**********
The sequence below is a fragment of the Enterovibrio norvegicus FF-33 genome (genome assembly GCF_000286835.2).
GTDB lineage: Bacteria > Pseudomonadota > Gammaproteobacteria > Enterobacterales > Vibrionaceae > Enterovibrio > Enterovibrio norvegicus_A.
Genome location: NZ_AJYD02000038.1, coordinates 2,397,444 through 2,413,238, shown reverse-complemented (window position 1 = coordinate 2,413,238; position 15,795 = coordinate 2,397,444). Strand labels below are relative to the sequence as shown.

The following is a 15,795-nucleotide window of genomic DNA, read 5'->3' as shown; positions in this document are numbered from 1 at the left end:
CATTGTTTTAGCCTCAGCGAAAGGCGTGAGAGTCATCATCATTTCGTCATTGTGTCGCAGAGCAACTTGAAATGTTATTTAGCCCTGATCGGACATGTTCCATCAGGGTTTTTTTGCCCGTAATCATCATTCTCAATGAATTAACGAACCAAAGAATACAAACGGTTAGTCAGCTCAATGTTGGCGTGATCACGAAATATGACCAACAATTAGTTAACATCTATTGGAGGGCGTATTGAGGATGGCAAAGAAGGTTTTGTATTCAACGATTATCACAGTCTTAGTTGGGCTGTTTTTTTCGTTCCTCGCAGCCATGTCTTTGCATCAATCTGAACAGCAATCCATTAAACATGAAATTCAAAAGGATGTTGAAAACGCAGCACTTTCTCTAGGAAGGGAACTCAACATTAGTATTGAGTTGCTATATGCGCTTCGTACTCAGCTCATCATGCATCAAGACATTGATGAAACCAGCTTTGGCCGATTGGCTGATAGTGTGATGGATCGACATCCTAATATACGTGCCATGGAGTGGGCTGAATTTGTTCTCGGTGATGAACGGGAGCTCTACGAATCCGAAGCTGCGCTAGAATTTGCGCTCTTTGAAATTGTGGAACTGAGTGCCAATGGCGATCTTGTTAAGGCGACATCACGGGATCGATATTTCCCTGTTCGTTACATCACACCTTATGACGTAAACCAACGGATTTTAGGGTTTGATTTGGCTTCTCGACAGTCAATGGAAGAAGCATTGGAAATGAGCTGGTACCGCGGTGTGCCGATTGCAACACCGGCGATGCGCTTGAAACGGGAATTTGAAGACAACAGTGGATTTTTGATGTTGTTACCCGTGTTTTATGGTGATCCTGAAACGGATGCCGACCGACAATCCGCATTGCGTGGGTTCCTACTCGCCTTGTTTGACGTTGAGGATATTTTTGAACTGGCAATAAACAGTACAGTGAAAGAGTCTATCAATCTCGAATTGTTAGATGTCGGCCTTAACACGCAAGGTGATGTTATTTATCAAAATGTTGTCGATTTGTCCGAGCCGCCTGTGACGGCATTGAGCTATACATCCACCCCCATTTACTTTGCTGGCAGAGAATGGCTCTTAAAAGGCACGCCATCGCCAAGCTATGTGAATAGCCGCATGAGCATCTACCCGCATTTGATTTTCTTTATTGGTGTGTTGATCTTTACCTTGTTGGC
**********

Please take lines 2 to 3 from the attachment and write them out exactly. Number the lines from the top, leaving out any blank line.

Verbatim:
GTDB lineage: Bacteria > Pseudomonadota > Gammaproteobacteria > Enterobacterales > Vibrionaceae > Enterovibrio > Enterovibrio norvegicus_A.
Genome location: NZ_AJYD02000038.1, coordinates 2,397,444 through 2,413,238, shown reverse-complemented (window position 1 = coordinate 2,413,238; position 15,795 = coordinate 2,397,444). Strand labels below are relative to the sequence as shown.